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Muslim law board to move Supreme Court

Atiq Khan


“It's the right of Muslims to challenge the verdict and remove distortions”

Reconciliation moves will not end, says Ansari and Mahant


LUCKNOW: The All India Muslim Personal Law Board (AIMPLB) has decided to challenge the Allahabad High Court verdict on the Ayodhya title suits. At the same time, it “is not against talks but the proposal has to be fair and in consonance with the Constitution, the Shariat and the dignity of Muslims,” said AIMPLB assistant general secretary and spokesperson Abdur Rahim Quraishi.

A unanimous resolution adopted at the working committee meeting here on Saturday said: “The committee of the Law Board considers it the right and obligation of the Indian Muslims to challenge the verdict in the apex court and remove distortions introduced by the [High Court] judgment in the basic values of the Constitution and the established norms of jurisprudence.”

According to Mr. Quraishi, the committee authorised board president Maulana Rabey Hasni Nadwi and general secretary Maulana Syed Nizamuddin to decide in what capacity the AIMPLB will move the Supreme Court — as intervener or whether it will assist the Uttar Pradesh Sunni Central Waqf Board. The Waqf Board has already decided to move the Supreme Court.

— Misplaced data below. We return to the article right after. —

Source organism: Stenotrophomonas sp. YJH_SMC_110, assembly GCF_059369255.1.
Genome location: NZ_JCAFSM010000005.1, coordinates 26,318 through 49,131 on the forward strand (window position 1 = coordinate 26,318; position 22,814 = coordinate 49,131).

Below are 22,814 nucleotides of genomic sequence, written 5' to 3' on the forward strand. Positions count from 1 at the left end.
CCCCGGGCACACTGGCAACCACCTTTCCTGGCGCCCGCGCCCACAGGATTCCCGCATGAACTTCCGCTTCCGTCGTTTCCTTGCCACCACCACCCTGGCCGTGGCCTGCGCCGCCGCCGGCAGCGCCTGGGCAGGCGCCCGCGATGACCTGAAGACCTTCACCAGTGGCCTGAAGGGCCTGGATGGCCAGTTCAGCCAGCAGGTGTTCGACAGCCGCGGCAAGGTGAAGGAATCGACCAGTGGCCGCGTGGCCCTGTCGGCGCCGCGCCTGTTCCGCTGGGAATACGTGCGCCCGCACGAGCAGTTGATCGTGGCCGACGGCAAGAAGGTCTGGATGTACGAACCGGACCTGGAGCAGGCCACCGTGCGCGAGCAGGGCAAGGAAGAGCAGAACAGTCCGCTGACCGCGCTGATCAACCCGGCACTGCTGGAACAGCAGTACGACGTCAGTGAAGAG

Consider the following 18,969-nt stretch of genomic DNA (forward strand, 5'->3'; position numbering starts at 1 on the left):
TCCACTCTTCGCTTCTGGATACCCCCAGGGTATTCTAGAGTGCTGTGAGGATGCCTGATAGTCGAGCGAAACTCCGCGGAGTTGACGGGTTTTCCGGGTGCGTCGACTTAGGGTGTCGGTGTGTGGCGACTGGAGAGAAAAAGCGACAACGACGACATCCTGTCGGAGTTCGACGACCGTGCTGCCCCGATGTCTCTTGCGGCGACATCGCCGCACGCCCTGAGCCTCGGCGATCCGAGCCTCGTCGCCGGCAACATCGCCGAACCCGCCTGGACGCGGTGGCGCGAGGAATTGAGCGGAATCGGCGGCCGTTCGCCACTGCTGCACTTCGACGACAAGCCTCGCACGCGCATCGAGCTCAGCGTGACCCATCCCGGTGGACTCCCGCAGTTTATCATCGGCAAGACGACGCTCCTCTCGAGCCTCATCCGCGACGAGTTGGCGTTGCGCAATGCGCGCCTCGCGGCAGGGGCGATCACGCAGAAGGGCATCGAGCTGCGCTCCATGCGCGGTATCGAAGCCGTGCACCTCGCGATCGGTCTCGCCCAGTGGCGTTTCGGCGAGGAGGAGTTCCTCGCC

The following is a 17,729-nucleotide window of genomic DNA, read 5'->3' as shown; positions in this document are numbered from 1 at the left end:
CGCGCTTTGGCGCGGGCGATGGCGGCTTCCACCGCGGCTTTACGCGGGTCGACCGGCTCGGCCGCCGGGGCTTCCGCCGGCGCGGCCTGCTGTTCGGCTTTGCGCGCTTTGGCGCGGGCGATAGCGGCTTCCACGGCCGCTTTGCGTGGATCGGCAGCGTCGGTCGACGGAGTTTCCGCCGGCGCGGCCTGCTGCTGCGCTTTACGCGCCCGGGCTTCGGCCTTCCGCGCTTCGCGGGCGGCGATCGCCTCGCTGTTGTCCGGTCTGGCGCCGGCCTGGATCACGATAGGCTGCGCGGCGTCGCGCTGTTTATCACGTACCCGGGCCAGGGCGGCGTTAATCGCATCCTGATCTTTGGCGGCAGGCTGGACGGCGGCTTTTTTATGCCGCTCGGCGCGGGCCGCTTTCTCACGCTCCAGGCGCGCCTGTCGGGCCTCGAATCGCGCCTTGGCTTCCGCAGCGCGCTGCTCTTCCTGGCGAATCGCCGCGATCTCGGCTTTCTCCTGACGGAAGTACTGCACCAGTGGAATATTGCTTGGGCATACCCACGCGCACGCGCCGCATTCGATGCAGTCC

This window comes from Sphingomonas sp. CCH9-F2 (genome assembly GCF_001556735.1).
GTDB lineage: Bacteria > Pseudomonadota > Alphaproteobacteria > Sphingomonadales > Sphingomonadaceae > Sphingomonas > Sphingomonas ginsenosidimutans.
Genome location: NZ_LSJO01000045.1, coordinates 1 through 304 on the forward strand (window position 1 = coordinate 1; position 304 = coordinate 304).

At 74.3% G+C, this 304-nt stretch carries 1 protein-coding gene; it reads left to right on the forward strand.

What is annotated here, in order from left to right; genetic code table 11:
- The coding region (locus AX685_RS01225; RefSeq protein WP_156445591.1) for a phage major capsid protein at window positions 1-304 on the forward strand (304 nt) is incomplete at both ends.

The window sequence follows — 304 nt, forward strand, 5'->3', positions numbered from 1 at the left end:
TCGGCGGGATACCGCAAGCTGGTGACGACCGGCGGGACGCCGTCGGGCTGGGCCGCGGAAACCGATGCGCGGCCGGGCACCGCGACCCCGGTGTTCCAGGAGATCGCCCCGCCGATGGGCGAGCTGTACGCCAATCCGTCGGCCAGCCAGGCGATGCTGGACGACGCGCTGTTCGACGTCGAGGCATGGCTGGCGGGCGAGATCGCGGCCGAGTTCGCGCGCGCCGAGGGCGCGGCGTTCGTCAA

Before announcing the decision to file an appeal, the AIMPLB meeting discussed the High Court verdict. The members felt that the judgment suffered from a number of “infirmities.”

No proposal at present

Even though the AIMPLB was not averse to talks, it wanted a level-playing field, sources on the board said. Pointing out that there was no proposal or formula at present from the board's side (for finding an amicable solution), Mr. Quraishi told journalists that if a proposal was given by the “other side,” it would be examined in the light of the Constitution, principles of the Shariat and the dignity of the Muslims.

On the possibility of a temple and a mosque co-existing at the disputed site, the AIMPLB's Babri Masjid committee convener, Syed Qasim Rasool Ilyas, said the Muslims were not opposed to the co-existence of a temple and a mosque, and several such sites could be found in the country, but a concrete proposal had to be made.

The oldest surviving litigant, Mohammed Hashim Ansari's efforts at reconciliation with the help of Akhil Bharatiya Akhara Parishad chief Mahant Gyan Das have not escaped the AIMPLB's attention, notwithstanding his move being termed an “individual initiative.”

Mr. Ilyas, who claimed to have had a telephonic conversation with the octogenarian, said Mr. Ansari had assured him that he would abide by the AIMPLB's decision.

Nirmohi Akhara stand

Meanwhile, reports from Ayodhya said the Nirmohi Akhara might also move the Supreme Court with a plea for handing over the Ram Janmabhoomi for construction of a temple.

Both Mr. Ansari and Mahant Gyan Das have reportedly said that reconciliation moves will not end despite the parties to the title suits moving the Supreme Court.

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